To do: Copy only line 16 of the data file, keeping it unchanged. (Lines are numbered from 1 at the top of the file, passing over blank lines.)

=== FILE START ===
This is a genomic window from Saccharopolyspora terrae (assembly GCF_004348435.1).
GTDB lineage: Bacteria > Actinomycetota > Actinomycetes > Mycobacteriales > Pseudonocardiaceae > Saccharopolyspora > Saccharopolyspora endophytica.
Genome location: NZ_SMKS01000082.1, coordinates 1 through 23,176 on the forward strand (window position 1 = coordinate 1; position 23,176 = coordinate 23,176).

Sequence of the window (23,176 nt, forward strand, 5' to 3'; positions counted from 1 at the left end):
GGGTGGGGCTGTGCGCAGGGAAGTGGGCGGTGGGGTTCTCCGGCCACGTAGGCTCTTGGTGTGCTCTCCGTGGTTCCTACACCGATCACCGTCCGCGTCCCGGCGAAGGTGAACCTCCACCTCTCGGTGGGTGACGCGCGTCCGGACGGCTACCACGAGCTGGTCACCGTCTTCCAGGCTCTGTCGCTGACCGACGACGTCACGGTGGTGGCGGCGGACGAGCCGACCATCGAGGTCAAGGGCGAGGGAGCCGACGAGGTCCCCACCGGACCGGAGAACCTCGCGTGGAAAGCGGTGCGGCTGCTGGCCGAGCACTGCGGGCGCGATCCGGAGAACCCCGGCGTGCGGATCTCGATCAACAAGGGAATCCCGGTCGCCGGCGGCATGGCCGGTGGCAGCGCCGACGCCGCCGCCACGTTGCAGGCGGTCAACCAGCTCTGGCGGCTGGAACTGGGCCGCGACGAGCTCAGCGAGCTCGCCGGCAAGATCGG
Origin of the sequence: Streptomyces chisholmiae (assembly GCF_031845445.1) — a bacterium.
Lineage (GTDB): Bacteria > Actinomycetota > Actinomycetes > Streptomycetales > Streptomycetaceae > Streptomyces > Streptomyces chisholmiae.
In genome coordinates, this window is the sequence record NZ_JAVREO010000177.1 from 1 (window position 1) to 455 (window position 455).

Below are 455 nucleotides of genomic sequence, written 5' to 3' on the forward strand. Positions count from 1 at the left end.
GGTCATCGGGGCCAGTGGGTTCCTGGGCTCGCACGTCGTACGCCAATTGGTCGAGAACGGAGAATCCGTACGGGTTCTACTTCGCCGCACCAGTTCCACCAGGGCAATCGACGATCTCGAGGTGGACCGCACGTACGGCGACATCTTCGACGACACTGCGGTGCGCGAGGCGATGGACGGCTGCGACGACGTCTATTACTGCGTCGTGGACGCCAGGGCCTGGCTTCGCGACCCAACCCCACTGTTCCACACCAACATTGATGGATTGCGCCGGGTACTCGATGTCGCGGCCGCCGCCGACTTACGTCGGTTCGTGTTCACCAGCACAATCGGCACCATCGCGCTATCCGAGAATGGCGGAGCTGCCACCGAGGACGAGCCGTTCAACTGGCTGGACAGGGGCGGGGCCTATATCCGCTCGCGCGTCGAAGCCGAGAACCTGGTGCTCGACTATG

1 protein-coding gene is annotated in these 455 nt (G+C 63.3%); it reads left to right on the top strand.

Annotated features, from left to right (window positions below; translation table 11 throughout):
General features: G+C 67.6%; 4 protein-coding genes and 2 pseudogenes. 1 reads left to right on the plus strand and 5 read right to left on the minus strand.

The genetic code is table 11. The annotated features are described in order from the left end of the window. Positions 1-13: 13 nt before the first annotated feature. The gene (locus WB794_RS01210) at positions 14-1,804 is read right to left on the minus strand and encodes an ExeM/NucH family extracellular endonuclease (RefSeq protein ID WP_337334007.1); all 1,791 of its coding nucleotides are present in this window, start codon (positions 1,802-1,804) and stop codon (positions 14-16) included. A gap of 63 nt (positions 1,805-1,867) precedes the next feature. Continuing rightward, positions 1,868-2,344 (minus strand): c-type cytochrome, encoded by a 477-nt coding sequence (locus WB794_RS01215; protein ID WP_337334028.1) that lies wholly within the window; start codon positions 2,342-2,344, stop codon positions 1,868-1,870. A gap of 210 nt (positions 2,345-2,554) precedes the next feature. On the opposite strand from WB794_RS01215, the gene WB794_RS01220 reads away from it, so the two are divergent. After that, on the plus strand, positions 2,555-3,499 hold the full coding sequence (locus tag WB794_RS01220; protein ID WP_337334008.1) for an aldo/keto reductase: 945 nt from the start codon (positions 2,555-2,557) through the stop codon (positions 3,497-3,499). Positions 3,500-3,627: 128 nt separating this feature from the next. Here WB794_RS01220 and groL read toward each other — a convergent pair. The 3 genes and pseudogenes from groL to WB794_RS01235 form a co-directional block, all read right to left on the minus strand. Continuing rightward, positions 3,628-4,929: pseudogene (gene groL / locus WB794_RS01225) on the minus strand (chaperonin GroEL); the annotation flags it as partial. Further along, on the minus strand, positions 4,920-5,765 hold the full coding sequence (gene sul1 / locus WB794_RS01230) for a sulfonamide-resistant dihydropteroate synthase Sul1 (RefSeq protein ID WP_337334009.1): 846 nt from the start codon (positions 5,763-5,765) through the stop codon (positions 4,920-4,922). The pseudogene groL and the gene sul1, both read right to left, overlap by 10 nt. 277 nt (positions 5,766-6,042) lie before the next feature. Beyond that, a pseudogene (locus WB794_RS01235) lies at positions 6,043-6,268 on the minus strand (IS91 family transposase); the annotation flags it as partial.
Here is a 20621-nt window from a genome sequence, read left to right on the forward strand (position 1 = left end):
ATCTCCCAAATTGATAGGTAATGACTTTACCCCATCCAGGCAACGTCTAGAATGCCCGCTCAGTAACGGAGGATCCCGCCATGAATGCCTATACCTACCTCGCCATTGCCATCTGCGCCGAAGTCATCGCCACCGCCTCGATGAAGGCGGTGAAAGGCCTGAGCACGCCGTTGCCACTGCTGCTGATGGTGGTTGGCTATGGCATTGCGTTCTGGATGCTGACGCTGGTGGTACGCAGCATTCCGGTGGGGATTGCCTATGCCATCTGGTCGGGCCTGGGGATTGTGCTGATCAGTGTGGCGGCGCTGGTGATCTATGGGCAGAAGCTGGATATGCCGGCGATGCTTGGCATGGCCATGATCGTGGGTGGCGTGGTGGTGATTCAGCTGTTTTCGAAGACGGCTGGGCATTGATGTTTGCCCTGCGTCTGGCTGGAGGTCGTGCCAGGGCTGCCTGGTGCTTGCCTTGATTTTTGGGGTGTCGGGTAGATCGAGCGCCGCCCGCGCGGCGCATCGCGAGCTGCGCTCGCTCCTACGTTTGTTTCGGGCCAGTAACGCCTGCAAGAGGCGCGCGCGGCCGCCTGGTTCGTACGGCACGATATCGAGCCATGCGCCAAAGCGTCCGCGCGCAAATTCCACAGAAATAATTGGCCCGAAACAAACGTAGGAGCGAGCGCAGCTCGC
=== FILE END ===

ATCTCCCAAATTGATAGGTAATGACTTTACCCCATCCAGGCAACGTCTAGAATGCCCGCTCAGTAACGGAGGATCCCGCCATGAATGCCTATACCTACCTCGCCATTGCCATCTGCGCCGAAGTCATCGCCACCGCCTCGATGAAGGCGGTGAAAGGCCTGAGCACGCCGTTGCCACTGCTGCTGATGGTGGTTGGCTATGGCATTGCGTTCTGGATGCTGACGCTGGTGGTACGCAGCATTCCGGTGGGGATTGCCTATGCCATCTGGTCGGGCCTGGGGATTGTGCTGATCAGTGTGGCGGCGCTGGTGATCTATGGGCAGAAGCTGGATATGCCGGCGATGCTTGGCATGGCCATGATCGTGGGTGGCGTGGTGGTGATTCAGCTGTTTTCGAAGACGGCTGGGCATTGATGTTTGCCCTGCGTCTGGCTGGAGGTCGTGCCAGGGCTGCCTGGTGCTTGCCTTGATTTTTGGGGTGTCGGGTAGATCGAGCGCCGCCCGCGCGGCGCATCGCGAGCTGCGCTCGCTCCTACGTTTGTTTCGGGCCAGTAACGCCTGCAAGAGGCGCGCGCGGCCGCCTGGTTCGTACGGCACGATATCGAGCCATGCGCCAAAGCGTCCGCGCGCAAATTCCACAGAAATAATTGGCCCGAAACAAACGTAGGAGCGAGCGCAGCTCGC